3. It’s time to have a stern word with yourself. Face up to the fact you wasted valuable writing time and accept responsibility. You didn’t need a new phone case, those relatives who you hardly see did not need Xmas presents and you didn’t need a scented candle. A cheap can of air freshener with a floral scent will suffice.
  4. Write down how awful you feel and save it for when you next get the chance to write. If you find yourself casting an eye over Twitter or casually glancing at Amazon, whip out what you wrote. Relive the guilt. I guarantee you will be back to your writing in no time.
  5. Punish yourself by not going to the pub on Friday night. Instead stay in and write. Tell yourself you can only do nice stuff once your writing session has taken place.
  6. Remind yourself of your writing goals for the year.
  7. Promise yourself the next time you write all distractions are taken away. Turn off all social media distractions and tell yourself all distant relatives will be bought thought-provoking Christmas presents nearer the time.

To all those writers who are out there struggling with this – I feel your pain!

Have a great day!

Posted by

I am a blonde writer of romantic comedy fiction.

25 thoughts on “How To Survive Wasting Writing Time Guilt #MondayBlogs #Writer

  1. You’re right, the guilt is terrible! I’m daunted by the idea of sitting down for several hours writing, so I tend to start with just 20 minutes. Once I’ve done that, keeping going is much easier.

  2. I seem to get more done when I have less time, yet complain all the time that I don’t have enough time and the things I could do if I had uninterrupted time! We writers are such creatures of contradiction, aren’t we?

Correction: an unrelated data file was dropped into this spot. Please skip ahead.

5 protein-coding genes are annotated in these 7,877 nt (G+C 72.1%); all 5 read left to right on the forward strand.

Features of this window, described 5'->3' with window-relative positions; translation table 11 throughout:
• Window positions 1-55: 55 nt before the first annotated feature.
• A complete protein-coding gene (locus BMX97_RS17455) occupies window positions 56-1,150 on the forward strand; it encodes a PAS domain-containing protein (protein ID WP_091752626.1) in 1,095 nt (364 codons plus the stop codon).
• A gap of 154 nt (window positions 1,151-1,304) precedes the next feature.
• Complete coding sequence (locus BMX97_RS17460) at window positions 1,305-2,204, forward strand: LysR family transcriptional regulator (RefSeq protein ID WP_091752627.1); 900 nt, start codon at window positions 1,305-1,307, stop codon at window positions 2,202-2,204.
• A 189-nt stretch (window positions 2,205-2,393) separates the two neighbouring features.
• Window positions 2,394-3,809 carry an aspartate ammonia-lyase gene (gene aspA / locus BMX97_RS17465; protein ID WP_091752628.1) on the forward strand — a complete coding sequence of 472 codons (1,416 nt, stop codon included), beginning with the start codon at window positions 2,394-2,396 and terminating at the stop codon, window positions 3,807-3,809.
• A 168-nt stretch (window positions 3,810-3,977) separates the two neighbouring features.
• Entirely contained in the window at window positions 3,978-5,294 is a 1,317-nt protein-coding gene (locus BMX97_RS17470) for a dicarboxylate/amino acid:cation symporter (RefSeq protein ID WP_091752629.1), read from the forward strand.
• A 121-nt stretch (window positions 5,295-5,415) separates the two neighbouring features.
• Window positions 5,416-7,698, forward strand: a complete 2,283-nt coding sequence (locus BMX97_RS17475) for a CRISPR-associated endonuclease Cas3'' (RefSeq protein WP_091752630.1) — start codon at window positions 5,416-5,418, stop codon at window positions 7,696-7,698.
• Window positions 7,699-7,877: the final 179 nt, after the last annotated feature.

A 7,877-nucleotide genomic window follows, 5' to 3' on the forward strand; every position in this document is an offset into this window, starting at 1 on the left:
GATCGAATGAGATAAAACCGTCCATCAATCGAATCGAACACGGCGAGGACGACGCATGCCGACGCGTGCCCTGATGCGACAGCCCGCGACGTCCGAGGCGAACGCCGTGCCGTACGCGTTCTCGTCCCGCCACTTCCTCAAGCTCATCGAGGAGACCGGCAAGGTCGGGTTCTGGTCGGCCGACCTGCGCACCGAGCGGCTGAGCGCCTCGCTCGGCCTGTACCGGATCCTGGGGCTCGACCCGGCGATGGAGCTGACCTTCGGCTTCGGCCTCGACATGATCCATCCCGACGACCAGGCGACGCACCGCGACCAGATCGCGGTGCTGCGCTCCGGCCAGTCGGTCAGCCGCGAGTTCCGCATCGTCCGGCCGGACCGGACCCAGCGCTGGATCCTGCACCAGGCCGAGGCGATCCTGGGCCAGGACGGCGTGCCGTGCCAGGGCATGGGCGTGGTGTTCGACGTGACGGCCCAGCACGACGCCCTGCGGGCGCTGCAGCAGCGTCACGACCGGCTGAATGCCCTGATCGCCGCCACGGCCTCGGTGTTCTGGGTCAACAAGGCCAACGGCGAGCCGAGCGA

3. I’m with Ritu… we don’t get enough time to write, let alone feel guilty when we don’t. Kick that guilt into the corner, it’s just another brick in the wall!

    1. Here’s a whole bank holiday Monday and I have nothing to write! I feel miserable, useless and irritable because there are things that need doing and I don’t want to do them.
      I seem to be waiting for something but I don’t know what. Maybe if I just get off the computer it will become clearer.
      Thanks for the blog. We are not alone!

      1. Hey Julie, I have horrid writer’s block so I also feel miserable and useless. Hope my literary constipation clears soon and you find something to write 😊

      2. When I get days like that, I take myself out to my garden and walk around, just looking at the way Nature copes with everything. It always changes my mood for the better…

  4. It may sound selfish, but I am glad there are other people feeling just like me today. When I taught piano, I would feel guilty when I wasn’t preparing lessons. And guess what time-wasting thing I would be doing instead? I used to write stories – and the writing would flow like sweet honey. If only I could convince myself I SHOULDN’T be writing today, I just might be able to write something. Why is the human mind so chronically contrary?

  5. I’m usually good about keeping my procrastination centered around actual writing/authorly stuff when I’ve actually set aside specific time for writing, but then I’ll start dabbling on a mock-up of a cover for a book I haven’t yet written and look up to see that hours are gone. Sigh…